What remains unclear is whether in its search for truth Red Love should be read as a purely personal memoir or a representative account of life in East Germany—“an unofficial history of a country that no longer exists,” as the quotation from Julian Barnes on the cover of the English version puts it. On the one hand the prologue states: “Our family was like a miniature GDR” (11). On the other, recalling how as a teenager he was denied a place to study for the Abitur (the German university entrance qualification and one of a handful of terms preserving local color left untranslated by Whiteside) and forced to embark on a vocational apprenticeship in a pharmaceutical factory, Leo reminisces: “All of a sudden I understood how little my parents’ world had to do with everything else that was happening in the country. How shielded from reality I had been in that airy, warm household of intellectuals. […] My parents’ friends were photographers, painters, designers, architects or doctors. They all lived far from the everyday life of the GDR, far from the toiling masses who kept this country running” (217). Indeed, one might argue as Anna Saunders and Debbie Pinfold do in their critical anthology Remembering and Rethinking the GDR that “autobiographical texts are almost by definition limited in scope and appeal, and their longer-term contribution to the broad cultural memory of the GDR thus seems doubtful” (6).
And yet, the archetypal status accorded to Gerhard in the prologue of Leo’s memoir and the prominence of his story throughout the book as a whole indicate engagement with at least one fundamental aspect of East German cultural memory. As a Jew who survives National Socialism, exile, and war to help build the GDR, Gerhard embodies what Julia Hell, among others, has called the “antifascist father”—the central figure in a hegemonic discourse of antifascism deployed by the ruling East German Socialist Unity Party (SED) following the collapse of Nazi Germany in order to legitimize its assumption of power. Through the propagation of narratives about recent German history structured as family sagas, centered on Communist fathers as antifascist heroes, and depicting children carrying on the political struggles of their parents, GDR functionaries fostered a self-image for East German society as the heir to the antifascist resistance movement. That this discourse also subsumed men like Gerhard is made clear in Leo’s remark: “They needed people like him at the time. People who had done everything right in the war, people you could refer to if you wanted to explain why this anti-fascist state had to exist” (10). The foundation of Anne’s faith in the Party, with which she struggles for decades to come, is explicitly linked to her devotion to Gerhard: “The worry that the bad people [i.e. the fascists] might come and get her beloved father […] must have left a deep mark on Anne. Long before she can understand what’s happening around her, the Cold War has slipped into her little world and made her a comrade” (27).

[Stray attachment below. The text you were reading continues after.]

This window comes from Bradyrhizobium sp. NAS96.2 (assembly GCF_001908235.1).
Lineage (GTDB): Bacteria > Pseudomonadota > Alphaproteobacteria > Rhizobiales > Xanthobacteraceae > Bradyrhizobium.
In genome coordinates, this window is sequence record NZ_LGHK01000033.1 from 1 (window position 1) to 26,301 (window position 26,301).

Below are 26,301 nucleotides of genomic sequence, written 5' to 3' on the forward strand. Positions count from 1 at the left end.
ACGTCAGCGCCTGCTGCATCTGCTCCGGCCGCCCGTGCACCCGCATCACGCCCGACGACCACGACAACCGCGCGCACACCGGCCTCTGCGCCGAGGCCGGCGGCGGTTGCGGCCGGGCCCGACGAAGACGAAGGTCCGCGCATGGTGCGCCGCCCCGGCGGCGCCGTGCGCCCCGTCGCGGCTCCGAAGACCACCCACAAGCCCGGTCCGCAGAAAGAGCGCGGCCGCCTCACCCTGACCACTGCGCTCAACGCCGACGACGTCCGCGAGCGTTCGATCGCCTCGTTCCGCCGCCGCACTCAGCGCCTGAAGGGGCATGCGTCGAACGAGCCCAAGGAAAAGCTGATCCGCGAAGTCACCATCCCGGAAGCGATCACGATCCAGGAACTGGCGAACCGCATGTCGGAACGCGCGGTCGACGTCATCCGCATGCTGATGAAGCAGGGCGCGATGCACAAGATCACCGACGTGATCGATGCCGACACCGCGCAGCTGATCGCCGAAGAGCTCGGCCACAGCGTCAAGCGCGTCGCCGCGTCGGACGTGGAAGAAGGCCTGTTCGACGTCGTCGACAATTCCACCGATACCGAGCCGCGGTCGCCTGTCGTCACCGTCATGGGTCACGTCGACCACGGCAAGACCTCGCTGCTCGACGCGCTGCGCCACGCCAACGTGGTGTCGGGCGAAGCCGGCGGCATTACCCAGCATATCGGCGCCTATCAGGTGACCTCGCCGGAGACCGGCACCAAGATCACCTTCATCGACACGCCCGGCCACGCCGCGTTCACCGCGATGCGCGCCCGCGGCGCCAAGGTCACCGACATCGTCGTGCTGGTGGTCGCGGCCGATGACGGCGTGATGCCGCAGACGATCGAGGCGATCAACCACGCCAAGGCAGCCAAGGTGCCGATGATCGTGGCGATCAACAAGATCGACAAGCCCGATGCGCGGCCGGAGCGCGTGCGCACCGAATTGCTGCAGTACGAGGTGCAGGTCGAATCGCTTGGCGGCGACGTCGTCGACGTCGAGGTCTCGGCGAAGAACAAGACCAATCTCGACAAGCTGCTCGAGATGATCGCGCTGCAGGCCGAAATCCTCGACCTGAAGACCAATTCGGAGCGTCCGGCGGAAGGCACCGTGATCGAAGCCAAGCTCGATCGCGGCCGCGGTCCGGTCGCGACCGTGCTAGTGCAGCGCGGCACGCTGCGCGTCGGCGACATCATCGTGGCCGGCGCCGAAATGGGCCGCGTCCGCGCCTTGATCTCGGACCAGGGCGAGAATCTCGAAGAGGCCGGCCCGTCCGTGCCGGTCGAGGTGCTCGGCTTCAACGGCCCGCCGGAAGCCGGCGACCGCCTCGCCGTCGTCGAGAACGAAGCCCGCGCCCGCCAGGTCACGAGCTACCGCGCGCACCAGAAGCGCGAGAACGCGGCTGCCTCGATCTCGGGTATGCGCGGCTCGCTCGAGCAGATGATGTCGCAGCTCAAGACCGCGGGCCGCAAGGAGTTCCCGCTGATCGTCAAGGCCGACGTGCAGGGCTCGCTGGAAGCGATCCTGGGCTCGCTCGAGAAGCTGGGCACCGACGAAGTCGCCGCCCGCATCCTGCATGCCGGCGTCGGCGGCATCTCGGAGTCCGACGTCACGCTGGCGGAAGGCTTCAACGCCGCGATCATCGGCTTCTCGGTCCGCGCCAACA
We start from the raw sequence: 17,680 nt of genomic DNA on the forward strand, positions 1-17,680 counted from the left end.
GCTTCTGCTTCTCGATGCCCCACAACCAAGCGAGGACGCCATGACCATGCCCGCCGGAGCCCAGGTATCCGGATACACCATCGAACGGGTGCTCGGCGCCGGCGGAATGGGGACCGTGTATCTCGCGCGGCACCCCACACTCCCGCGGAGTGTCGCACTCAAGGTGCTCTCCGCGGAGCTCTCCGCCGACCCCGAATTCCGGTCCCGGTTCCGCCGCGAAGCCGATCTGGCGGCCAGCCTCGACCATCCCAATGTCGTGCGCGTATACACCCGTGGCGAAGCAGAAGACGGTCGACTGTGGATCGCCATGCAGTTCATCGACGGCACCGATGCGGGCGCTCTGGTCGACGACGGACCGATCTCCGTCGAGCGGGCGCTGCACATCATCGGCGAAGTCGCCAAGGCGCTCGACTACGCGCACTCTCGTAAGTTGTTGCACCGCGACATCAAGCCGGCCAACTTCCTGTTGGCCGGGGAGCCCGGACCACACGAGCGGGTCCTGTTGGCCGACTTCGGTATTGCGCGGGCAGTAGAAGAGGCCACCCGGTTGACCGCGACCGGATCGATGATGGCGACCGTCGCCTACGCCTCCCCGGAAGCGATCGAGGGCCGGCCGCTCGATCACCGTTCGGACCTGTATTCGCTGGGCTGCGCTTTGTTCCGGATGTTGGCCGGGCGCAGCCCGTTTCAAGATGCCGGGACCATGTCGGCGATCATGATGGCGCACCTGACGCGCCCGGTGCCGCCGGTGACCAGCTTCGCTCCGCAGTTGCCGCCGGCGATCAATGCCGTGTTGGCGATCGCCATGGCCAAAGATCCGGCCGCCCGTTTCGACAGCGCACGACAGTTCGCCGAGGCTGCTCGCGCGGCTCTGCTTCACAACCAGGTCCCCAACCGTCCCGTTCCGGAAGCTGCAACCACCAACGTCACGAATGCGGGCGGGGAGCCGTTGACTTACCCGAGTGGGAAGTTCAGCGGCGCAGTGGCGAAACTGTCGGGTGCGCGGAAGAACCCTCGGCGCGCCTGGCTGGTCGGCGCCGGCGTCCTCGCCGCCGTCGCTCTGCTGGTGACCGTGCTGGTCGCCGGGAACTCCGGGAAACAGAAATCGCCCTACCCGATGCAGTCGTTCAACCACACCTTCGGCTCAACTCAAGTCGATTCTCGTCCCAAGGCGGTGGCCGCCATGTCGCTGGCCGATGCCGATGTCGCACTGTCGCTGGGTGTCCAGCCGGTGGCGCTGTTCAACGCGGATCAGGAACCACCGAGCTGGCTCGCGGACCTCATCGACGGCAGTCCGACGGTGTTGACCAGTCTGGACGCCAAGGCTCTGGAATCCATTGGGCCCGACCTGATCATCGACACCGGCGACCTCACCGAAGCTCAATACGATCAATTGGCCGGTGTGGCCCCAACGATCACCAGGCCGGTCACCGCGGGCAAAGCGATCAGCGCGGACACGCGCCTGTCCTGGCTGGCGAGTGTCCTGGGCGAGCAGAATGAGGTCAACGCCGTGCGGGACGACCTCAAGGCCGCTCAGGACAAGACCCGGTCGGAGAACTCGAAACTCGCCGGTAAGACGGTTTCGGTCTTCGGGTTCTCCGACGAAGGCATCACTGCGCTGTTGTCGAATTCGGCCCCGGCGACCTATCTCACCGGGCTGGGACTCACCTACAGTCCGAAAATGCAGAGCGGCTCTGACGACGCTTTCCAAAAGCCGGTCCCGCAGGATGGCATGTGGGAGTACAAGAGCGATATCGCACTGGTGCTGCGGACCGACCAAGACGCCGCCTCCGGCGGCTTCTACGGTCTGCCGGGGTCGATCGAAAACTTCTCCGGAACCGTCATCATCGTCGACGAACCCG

Ultimately, though, Anne comes to realize that antifascist heroes in fact represent a minority in the GDR and that even for her father fascism has become little more than an emotive argument to exploit when nothing else will convince. For Leo himself, a further generation removed, the discourse of antifascism loses its pull entirely: “The energy of the state had been used up in three generations. The GDR remained the country of old men, of the founding fathers, and their logic no longer made sense to anybody” (176). Moreover, as the grandchild rather than the child of the antifascist father, he is forced to acknowledge the existence of a second, less heroic forefather in Werner, whose dedication to the GDR is cast as an attempt to repress his dubious past. By foregrounding the antifascist hero in his own family saga, Leo revives the foundational paternal narrative of the GDR, but he does so in order to trace its decline.
Hell, Julia. Post-Fascist Fantasies: Psychoanalysis, History, and the Literature of East Germany. Durham, NC and London: Duke University Press, 1997.
Leo, Maxim. Red Love: The Story of an East German Family. London: Pushkin, 2013.
Saunders, Anna, and Debbie Pinfold, eds. Remembering and Rethinking the GDR: Multiple Perspectives and Plural Authenticities. Basingstoke: Palgrave Macmillan, 2013.